A research team at the Ecole Polytechnique Federale de Lausanne (EPFL) in Switzerland has developed prosthetic retina implants to treat blindness, reported Genetic Engineering & Biotechnology News. The system uses virtual reality to create a perceivable environment.
To provide perception for people who lost light-sensitive retinal cells, the implants offer artificial vision using electrical stimulation of the functional neurons in the retina.
Diego Ghezzi, the Medtronic Chair in Neuroengineering at the School of Engineering at EPFL, believes that this implant is a leap forward compared to existing retinal prosthetics.
He said, “Current implants produce very poor results, and their wearers are still considered legally blind. In order to lead what is considered ‘normal’ life, the implantee must recover a visual field of at least 40 degrees. Current implants achieve only 20 degrees.”
Ghezzi and his team’s research is expected to provide artificial vision with the help of electrodes that can stimulate the patient’s remaining retinal cells.
The EPFL report explained that this new development will use glasses embedded with a camera to capture the patient’s field of vision. This places the wearer in a dark VR environment. The camera then transfers the data to a microcomputer also found within the glasses.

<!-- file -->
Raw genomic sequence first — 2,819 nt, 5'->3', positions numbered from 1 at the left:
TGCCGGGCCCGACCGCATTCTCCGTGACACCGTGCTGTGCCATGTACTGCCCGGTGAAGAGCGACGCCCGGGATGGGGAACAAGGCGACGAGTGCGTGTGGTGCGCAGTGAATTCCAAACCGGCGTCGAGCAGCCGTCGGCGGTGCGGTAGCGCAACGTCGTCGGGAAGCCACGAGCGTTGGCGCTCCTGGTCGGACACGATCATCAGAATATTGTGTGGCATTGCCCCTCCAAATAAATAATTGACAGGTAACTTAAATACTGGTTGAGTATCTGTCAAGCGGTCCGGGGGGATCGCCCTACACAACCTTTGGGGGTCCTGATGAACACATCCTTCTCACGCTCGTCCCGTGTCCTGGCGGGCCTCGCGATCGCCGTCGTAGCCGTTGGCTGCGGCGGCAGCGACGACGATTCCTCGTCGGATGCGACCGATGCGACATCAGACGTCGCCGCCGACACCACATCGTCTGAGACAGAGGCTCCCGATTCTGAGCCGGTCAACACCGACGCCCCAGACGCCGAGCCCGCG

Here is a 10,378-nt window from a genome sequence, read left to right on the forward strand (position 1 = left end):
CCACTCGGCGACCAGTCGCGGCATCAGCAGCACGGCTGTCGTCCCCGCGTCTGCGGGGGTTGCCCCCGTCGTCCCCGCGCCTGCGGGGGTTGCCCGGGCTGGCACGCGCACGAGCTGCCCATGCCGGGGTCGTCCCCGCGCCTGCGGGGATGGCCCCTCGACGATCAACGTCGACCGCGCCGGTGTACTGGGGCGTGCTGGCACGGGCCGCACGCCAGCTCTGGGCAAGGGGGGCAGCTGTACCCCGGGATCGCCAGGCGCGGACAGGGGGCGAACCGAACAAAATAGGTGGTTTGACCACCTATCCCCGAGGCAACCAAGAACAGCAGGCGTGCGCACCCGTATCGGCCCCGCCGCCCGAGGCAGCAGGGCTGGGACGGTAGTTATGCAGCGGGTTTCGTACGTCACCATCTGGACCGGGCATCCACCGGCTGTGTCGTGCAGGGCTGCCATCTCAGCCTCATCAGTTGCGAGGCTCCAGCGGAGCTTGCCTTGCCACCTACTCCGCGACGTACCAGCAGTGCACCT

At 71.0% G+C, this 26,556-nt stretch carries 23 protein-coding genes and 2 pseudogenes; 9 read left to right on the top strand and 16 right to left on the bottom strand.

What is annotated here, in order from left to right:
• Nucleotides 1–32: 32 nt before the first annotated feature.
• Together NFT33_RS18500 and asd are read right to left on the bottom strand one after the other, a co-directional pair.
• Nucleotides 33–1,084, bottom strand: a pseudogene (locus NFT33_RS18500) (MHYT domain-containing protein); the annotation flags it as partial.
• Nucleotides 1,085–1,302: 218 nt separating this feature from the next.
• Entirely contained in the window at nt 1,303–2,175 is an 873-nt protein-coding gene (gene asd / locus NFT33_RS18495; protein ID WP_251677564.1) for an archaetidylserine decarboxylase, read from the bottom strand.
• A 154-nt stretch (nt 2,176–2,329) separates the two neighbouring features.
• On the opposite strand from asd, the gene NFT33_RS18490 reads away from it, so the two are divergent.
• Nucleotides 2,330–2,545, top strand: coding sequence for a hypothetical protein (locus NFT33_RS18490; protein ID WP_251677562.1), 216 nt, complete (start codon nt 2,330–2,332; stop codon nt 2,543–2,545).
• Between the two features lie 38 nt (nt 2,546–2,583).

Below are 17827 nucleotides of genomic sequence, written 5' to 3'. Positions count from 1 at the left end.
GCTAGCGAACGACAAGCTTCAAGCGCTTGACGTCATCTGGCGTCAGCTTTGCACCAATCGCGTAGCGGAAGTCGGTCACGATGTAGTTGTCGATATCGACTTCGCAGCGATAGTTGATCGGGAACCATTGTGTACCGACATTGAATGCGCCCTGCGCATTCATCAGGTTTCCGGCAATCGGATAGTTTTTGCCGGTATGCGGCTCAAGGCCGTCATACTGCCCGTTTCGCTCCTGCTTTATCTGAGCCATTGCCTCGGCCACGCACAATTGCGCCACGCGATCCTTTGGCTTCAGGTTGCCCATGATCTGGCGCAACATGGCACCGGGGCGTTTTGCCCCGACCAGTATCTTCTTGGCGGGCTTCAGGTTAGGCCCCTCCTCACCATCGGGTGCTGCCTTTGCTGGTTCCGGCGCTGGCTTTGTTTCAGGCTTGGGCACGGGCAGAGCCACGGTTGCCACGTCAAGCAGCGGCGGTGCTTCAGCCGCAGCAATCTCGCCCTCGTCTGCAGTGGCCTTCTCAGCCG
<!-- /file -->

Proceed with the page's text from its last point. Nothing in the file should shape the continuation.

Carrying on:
The data is processed and transformed into light signals that are transferred to electrodes in the implant. At the end of the process, the electrodes send signals to the working cells in the retina to show a simplified version of the image.
To the implantee, the images are seen as black and white dots of light against the background of the dark VR environment. While this new tech can allow blind individuals to somehow see, they need to learn how to interpret the dots.
Ghezzin explained, “It’s like when you look at stars in the night sky – you can learn to recognize specific constellations. Blind patients would see something similar with our system.”
The team’s study is far from perfect as it faces challenges such as providing the correct visual angle, said Tech Crunch. Patients can still have difficulty understanding a clear image if the visual angle is wrong.
Moreover, Ghezzi noted that the system is yet to be tested on humans as “[they] aren’t yet authorized to implant our device in human patients, since obtaining the medical approval takes a long time.”
The team was able to test the system using a virtual process to simulate what implantees would be able to see.